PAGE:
We don’t “debate” creationism because creationists do the same thing – they quote a stream of unsupportable garbage and expect the scientists to refute every clueless thing that comes out of their mouths. When the scientist refutes the first stupidity they come out with yet more crap.

    N0 – get your own freaking proof that global warming isn’t happening – collect your data give us graphs and explain how the atmosphere really works. With a libertarian brain like yours I’m sure you come out with something in ten seconds.

  14. @Chris P

    It’s clear that you haven’t the faintest idea of what the scientific method is. It’s up to the AGW alarmists, who are purporting to explain how earth’s climate works, to prove their theory. IT’S A THEORY. Get it? It hasn’t yet been proved. Read your Karl Popper.

  15. You agreed to go on the telly to talk about how science works with the President of the Royal Society and Nobel Laureate Sir Paul Nurse and it turns out he knows more about it than you.

    So you look a bit silly in the programme and then you complain that you’ve been stitched up.

    Aha ha ha ha ha ha ha ha ha ha! Ha ha ha ha ha! Ha ha ha ha ha ha ha ha ha ha ha ha ha ha! Ha ha ha ha ha ha ha ha!!!

  16. The sad thing about this situation Mr Delingpole is you just don’t get it, do you? if Ben Goldacre and Simon Singh say its right, it simply must be right by virtue of the fact they have said it is, forget evidence. This reflects to my mind a stance, which seems to be simply one of intolerance to any other opinions, views or even an acceptance that we have an ability to analyse and in fact rationalise any information on our own. We must agree or be ‘punished’, which is a bit Orwellian I think. I get the impression that in the world of the Singhacre Skeptics, there is no place for disobedience by having an opinion that contradicts their own.

    I think the real reason of the abusive smokescreen is that they must attack loudly and vehemently in a manner, which will hopefully prevent fair-minded people seeing that they are as fallible as the rest of us. I remember reading on a blog once where a guy was advised to be wary of anyone who claims to have all the answers, as they are either ignorant, arrogant or stupid, either way it was alluded that these people were dangerous to themselves or others. Does that apply here, who knows?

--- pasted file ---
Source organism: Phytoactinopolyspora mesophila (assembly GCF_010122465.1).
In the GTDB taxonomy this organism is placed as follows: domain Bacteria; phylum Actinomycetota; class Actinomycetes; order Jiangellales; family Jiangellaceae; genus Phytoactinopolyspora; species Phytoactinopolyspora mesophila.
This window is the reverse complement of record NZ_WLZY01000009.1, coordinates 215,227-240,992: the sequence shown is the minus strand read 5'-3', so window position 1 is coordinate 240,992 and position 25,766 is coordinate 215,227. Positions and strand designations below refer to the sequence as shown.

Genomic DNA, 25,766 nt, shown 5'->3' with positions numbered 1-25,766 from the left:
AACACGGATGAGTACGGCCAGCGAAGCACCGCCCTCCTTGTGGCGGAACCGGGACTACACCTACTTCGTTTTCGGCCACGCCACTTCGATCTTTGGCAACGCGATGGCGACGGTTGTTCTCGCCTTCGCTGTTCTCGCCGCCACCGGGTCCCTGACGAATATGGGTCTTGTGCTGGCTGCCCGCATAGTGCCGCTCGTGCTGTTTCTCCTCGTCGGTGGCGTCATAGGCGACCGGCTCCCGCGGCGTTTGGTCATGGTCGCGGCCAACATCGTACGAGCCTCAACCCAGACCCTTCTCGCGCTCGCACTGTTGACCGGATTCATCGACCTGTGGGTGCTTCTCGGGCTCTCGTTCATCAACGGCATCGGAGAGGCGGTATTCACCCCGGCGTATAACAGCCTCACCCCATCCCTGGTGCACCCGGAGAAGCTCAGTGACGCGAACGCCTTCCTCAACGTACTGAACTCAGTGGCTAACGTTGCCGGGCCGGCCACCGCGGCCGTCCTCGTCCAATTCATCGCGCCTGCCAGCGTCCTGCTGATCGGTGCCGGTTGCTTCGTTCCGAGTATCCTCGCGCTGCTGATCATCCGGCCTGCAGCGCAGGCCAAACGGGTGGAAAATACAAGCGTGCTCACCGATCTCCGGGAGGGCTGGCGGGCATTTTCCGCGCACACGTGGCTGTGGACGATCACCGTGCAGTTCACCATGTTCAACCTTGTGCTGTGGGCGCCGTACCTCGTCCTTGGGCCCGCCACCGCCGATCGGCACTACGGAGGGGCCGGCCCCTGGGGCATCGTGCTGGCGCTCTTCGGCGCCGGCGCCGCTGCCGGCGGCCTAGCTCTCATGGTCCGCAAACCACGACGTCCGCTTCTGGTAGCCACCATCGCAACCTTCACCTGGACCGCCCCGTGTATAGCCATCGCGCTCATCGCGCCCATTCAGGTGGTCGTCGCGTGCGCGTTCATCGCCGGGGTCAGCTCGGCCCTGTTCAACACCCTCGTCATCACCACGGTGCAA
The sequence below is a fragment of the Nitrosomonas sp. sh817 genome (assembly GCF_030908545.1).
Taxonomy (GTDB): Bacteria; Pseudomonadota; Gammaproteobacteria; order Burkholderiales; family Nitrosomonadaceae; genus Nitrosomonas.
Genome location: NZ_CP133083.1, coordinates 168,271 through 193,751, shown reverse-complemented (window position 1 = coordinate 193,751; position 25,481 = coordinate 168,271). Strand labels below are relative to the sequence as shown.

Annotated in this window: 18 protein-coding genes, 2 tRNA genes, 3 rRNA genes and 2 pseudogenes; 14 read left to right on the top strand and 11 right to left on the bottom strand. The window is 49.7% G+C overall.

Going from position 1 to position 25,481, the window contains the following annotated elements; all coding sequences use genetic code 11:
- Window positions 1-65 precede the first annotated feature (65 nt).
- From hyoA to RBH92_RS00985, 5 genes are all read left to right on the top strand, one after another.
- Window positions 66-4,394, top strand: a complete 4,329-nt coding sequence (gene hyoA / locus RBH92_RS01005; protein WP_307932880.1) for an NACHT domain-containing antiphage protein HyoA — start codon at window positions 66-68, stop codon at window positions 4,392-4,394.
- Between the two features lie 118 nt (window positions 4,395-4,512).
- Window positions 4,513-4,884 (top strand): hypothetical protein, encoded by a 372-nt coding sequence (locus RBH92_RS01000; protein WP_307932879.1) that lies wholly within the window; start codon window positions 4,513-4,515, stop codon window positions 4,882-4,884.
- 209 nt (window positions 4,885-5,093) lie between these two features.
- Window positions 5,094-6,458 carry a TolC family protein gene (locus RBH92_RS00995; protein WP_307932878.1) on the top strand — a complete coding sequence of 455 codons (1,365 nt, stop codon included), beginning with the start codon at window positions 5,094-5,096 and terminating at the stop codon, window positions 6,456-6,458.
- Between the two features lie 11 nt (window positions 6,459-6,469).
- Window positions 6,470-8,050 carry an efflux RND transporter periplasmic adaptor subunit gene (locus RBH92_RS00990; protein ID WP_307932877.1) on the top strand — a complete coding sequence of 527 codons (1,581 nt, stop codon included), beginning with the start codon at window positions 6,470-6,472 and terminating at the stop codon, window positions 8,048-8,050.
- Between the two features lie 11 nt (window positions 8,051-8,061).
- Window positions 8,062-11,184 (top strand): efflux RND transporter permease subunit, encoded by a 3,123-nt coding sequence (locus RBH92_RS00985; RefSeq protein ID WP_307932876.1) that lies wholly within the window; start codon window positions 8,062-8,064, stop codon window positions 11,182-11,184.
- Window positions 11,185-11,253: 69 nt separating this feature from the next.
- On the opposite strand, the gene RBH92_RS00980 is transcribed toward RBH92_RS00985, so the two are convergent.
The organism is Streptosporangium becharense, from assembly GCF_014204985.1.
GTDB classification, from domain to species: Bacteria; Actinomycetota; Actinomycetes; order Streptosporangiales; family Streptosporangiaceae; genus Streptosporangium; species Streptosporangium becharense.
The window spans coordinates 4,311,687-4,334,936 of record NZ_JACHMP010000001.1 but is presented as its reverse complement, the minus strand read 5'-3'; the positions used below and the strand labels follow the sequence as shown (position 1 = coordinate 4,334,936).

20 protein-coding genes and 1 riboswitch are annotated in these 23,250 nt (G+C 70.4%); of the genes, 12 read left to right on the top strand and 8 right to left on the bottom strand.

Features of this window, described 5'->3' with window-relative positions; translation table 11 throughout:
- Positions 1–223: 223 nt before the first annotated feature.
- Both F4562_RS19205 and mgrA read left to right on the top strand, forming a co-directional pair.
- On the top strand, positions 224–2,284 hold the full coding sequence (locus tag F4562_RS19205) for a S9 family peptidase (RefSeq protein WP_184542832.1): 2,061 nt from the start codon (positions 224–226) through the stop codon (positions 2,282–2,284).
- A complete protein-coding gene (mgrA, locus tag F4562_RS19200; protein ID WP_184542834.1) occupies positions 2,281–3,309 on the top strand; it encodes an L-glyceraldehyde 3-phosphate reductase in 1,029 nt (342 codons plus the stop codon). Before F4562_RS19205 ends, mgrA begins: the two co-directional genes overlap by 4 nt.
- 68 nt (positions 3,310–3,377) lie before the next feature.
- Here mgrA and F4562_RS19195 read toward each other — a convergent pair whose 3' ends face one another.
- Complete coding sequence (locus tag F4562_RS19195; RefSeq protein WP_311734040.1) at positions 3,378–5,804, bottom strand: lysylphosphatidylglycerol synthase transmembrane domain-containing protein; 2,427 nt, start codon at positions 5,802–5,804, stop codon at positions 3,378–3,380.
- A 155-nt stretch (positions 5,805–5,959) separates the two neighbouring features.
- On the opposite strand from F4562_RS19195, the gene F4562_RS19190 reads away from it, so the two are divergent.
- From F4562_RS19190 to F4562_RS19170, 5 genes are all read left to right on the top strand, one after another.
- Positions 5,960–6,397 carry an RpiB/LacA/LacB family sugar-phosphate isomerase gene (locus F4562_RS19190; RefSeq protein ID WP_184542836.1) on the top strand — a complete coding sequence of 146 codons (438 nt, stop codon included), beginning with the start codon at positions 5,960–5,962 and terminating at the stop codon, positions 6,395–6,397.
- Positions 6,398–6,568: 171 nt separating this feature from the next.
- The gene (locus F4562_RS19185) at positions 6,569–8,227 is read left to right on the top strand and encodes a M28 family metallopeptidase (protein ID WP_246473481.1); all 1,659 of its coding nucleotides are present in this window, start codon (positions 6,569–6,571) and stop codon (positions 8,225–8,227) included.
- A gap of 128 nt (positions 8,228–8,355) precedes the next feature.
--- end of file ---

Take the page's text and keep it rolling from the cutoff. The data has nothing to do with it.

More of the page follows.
PS, I have never read the Telegraph as until lately I had always taken the Guardian, but I must say having read some of the nonsense that’s been published lately, its time for a change. You have a new reader!

  17. “… wisdom itself cannot flourish, and even the truth not be established, without the give and take of debate and criticism. The facts, the relevant facts … are fundamental to an understanding of the issue of policy.”

    – J. Robert Oppenheimer, 1950

    “Fascism is not a doctrinal creed; it is a way of behaving towards your fellow man. What, then, are the tell-tale hallmarks of this horrible attitude? Paranoid control-freakery; an obsessional hatred of any criticism or contradiction; the lust to character-assassinate anyone even suspected of it; a compulsion to control or at least manipulate the media … the majority of the rank and file prefer to face the wall while the jack-booted gentlemen ride by.”

    – Frederick Forsyth, 2005

  18. Frank Tavos is clueless about science. Theory has two meanings – in the “theory” of evolution it means the consensus facts that are true.

    You people are just as clueless as creationists – you use the same old twisted words game.

  19. “Theory has two meanings – in the “theory” of evolution it means the consensus facts that are true.” – Chris P.

    “What is truth?” – Pilate.

    Chris, did you copy that straight from Orwell’s “1984”? Doublethink is: “to be conscious of complete truthfulness while telling carefully constructed lies … knowing them to be contradictory and believing in both of them, to use logic against logic, to repudiate morality while laying claim to it … to forget, whatever it was necessary to forget, then to draw it back into memory again at the moment when it was needed, and then promptly to forget it again, and above all, to apply the same process to the process itself – that was the ultimate subtlety; consciously to induce unconsciousness, and then, once again, to become unconscious of the act of hypnosis you had just performed.”

  20. Nigecook

    Thanks for the definition of ‘doublethink’. Here’s the definition of ‘scientic theory’, which is indeed different to the definition of ‘theory’ which is in general useage:


    Frank Tavos is indeed clueless about science, as are you. Did neither of you stop to consider that you might not know what you were talking about before wading in?